Friday Five

The Friday Five: February 27, 2009

Shuffle It! Shuffle It Good!

For those who have not joined in the Friday Five here is all you need to know; each Friday I hit the shuffle button on my iTunes and share my five and drop a little knowledge and insight for each track. Sometimes there is a playlist involved, sometimes there isn’t. Sometimes we have guest, but most of the time it’s just me.

The rest is up to you, our friends and readers! Fire up your media player of choice and share the first five random track of your shuffle in the comments. The more the merrier!

The Five:

“18 Months” by Kingsbury (from This Place is Coming Down, 2004)

Kingsbury is a brilliant experimental indie rock act out of Orlando, Florida. Intensely personal and emotional it’s hard to imagine that they originate from the “Happiest Place on Earth”. Watch this space for much more on Kingsbury in the coming month.

Squeeze Me Macaroni” (mp3) by Mr. Bungle (from Mr. Bungle, 1991)

By now the news of Faith No More reuniting has taken every corner of the internet by storm, but I’ll be damned if I would only be more excited if Mike Patton reformed Mr. Bungle.

Here on Earth/The Opening” (mp3) by Leerone (from Imaginary Biographies, 2007)

I can’t get enough of Leerone‘s quirky piano driven singer-songwriter sharp-tongued pop (which she describes as “The musical equivalent of an ice-cream sundae with a vodka chaser”). She is an incredibly talented artist who goes as far as handwriting every correspondence with humble small-time blog editors (which is deeply appreciated). I expect that we’ll be seeing much more of her in the future.

“O salutaris hostia” by Jan Garbarek & The Hilliard Ensemble (from Officium, 1994)

This record takes the Gregorian Chants that your mother loved in 1994 and added the ‘smooth jazz’ sounds of Norwegian saxophonist Jan Garbarek to a nauseating soothing effect.

“White Winter Hymnal” by Fleet Foxes (from Fleet Foxes, 2008)

I still do not care much for this record, but if I had to pick a track to listen to it would be this one. The folk-rock revival sound just does not depart enough from the forefathers enough to entice me to listen more, now where’s my copy of “Horse with No Name”…

What’s bringing the weekend home for you?


  • KathyB

    Thank you, Michael, for sharing what’s on your shuffle, because it makes me feel not quite so bad about mine. (Mine’s still weirder, though.)

    1. “Memphis” by Johnny Rivers. This would normally be the perfect song for a Friday afternoon if I didn’t have a big project due at the end of the day Monday–so today is the beginning of a long weekend of work instead of the end of a long week. This song is much more suited to the latter than the former.

    2. Excerpt from Stephen Sondheim’s talk at the 92nd Street YMCA in 1973 [I believe], talking about the influence of Burt Shevelove. He also sings “Invocation,” an early opening number from “A Funny Thing Happened on the Way to the Forum.” This is eight minutes out of a two-hour interview.

    3. “Round Midnight” by the Miles Davis Quintet, live, 11/4/1967.

    4. “Murder by Mistletoe” by the Felice Brothers, from “The Felice Brothers” (2008). I admit to getting them mixed up with the Avett Brothers. I like them both. This is a great song.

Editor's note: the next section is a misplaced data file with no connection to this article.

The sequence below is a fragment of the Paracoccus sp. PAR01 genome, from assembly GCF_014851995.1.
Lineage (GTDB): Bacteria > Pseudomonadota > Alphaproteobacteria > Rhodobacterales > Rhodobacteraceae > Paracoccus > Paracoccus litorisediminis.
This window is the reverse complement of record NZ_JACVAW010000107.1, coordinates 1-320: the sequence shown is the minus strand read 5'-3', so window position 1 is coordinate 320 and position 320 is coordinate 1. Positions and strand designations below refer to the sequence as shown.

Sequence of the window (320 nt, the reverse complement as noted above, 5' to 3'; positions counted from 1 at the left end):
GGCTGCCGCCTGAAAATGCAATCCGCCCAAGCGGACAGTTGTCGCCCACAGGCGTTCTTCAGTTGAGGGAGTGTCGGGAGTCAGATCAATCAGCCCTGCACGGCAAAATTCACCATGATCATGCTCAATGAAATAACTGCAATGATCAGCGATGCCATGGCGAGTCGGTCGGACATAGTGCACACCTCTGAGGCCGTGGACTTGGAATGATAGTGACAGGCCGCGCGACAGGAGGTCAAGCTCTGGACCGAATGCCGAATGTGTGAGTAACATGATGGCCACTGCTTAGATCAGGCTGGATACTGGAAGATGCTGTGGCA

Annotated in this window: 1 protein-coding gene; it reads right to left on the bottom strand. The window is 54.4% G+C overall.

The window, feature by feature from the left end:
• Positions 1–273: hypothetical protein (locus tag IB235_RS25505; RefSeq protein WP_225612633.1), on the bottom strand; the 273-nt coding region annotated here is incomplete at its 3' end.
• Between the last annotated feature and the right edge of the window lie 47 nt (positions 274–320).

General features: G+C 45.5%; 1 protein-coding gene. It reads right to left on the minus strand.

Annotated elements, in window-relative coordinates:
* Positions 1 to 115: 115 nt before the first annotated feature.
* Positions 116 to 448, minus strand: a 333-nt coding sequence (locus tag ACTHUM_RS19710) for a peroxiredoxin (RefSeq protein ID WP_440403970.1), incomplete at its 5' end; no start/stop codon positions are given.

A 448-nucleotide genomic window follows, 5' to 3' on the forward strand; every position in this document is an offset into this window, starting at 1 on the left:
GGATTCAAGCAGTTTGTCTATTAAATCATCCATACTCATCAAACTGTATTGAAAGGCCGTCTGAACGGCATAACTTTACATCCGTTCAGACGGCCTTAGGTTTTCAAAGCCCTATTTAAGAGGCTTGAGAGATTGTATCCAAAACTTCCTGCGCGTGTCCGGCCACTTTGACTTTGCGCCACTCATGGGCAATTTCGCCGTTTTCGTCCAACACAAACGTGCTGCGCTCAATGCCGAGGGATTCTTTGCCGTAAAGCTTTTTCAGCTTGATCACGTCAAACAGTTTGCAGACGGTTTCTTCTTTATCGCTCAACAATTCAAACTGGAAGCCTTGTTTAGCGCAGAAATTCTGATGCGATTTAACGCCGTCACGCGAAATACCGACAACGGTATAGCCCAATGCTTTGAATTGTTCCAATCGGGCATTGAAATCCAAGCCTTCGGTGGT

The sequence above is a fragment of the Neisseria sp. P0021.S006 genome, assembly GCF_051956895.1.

5. “This and That” by Acid House Kings from “Advantage Acid House Kings” (2002). If somebody had told me a few years ago that I’d love a band called Acid House Kings, I’d have thought they were out of their mind. The name sounds like a death metal group, but they’re actually folk-pop from Sweden.

  • Slappy

    Really? Bungle over FNM? Bay Area “kid” (at least used to be) here, so, I’ve seen them both a 5+ each and found Bungle to be really the lesser of the bands. What about them do you prefer?

  • Michael

    Don’t get me wrong Slappy… I’m doing cartwheels for the FNM reunion (I even wrote my little virtual love letter here on Ickmusic back in September), I just dig the unbridled energy and unpredictable nature of Bungle and never got the chance to see it in person (I saw FNM twice back in the day and they were amazing).

  • whiteray

    Ah, a magic time: 11:11 here in the Midwest as I start this.

    1. “This Little Girl Of Mine” by Ray Charles, Atlantic 1063, 1955. I might have liked a few other tracks by Brother Ray a little more, but still . . .

    2. “You Don’t Mess Around With Jim” by Jim Croce, ABC 11328, 1972. As one writer said, Croce’s boast and brag was a breath of fresh air during the era of sensitive singer-songwriters. Still is a breath of fresh air 35 years after Jimmy left us.

    3. “My Back Pages” by Bob Dylan from “Another Side Of Bob Dylan,” 1964. The Master in one of his times of transition. “I was so much older then. I’m younger than that now,” indeed.

    4. “Peace – A Beginning” by King Crimson from “In The Wake of Poseidon,” 1970. A brief meditation intended mostly, I think, to provide respire for the neighbors on the floor above

    5. “Take A Look” by Gary Walker & the Rain from “Album No. 1,” 1968. Literate, tuneful country-based rock. Why didn’t this guy make it?

    And if there were a sixth, we’d welcome Howlin’ Wolf with his 1958 epic, “Moaning For My Baby.” Scary stuff indeed.

    Until next week, may only pleasing sounds find you.

  • Gonzo

    1. Jamie Lidell- “Hurricane”
    2. Felix da Housecat – “Sequel2Sub”
    Honestly, I got this for free when I worked at my college station and have probably listened to it once. I should probably take care of that.
    3. Megadeth – “Hangar 18”
    4. Le Tigre – “Don’t Drink Poison”
    5. Misfits – “Angel Fuck”

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